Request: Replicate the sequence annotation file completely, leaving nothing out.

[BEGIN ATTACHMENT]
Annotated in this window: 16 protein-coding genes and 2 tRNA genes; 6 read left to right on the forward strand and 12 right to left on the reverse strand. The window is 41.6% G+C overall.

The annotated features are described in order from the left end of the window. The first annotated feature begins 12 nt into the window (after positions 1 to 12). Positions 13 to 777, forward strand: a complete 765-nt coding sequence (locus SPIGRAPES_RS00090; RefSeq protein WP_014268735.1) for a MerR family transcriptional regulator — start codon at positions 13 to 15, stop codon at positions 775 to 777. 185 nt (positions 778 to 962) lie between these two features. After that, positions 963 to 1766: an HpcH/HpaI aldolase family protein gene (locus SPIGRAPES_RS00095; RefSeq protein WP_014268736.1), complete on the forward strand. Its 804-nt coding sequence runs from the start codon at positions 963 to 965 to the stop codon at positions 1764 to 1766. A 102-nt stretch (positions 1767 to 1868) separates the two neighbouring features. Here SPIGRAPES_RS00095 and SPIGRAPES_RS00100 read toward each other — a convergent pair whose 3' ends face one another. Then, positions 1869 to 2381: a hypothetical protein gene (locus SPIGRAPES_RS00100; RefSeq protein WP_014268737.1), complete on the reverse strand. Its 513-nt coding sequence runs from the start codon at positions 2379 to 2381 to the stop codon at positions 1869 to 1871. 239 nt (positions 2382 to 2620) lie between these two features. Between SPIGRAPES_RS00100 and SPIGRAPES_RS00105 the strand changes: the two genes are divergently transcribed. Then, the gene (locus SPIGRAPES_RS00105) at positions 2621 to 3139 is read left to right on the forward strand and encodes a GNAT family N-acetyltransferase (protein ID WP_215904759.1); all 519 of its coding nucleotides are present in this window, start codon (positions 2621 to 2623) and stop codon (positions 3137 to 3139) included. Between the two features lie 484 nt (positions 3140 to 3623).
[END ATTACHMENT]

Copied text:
Annotated in this window: 16 protein-coding genes and 2 tRNA genes; 6 read left to right on the forward strand and 12 right to left on the reverse strand. The window is 41.6% G+C overall.

The annotated features are described in order from the left end of the window. The first annotated feature begins 12 nt into the window (after positions 1 to 12). Positions 13 to 777, forward strand: a complete 765-nt coding sequence (locus SPIGRAPES_RS00090; RefSeq protein WP_014268735.1) for a MerR family transcriptional regulator — start codon at positions 13 to 15, stop codon at positions 775 to 777. 185 nt (positions 778 to 962) lie between these two features. After that, positions 963 to 1766: an HpcH/HpaI aldolase family protein gene (locus SPIGRAPES_RS00095; RefSeq protein WP_014268736.1), complete on the forward strand. Its 804-nt coding sequence runs from the start codon at positions 963 to 965 to the stop codon at positions 1764 to 1766. A 102-nt stretch (positions 1767 to 1868) separates the two neighbouring features. Here SPIGRAPES_RS00095 and SPIGRAPES_RS00100 read toward each other — a convergent pair whose 3' ends face one another. Then, positions 1869 to 2381: a hypothetical protein gene (locus SPIGRAPES_RS00100; RefSeq protein WP_014268737.1), complete on the reverse strand. Its 513-nt coding sequence runs from the start codon at positions 2379 to 2381 to the stop codon at positions 1869 to 1871. 239 nt (positions 2382 to 2620) lie between these two features. Between SPIGRAPES_RS00100 and SPIGRAPES_RS00105 the strand changes: the two genes are divergently transcribed. Then, the gene (locus SPIGRAPES_RS00105) at positions 2621 to 3139 is read left to right on the forward strand and encodes a GNAT family N-acetyltransferase (protein ID WP_215904759.1); all 519 of its coding nucleotides are present in this window, start codon (positions 2621 to 2623) and stop codon (positions 3137 to 3139) included. Between the two features lie 484 nt (positions 3140 to 3623).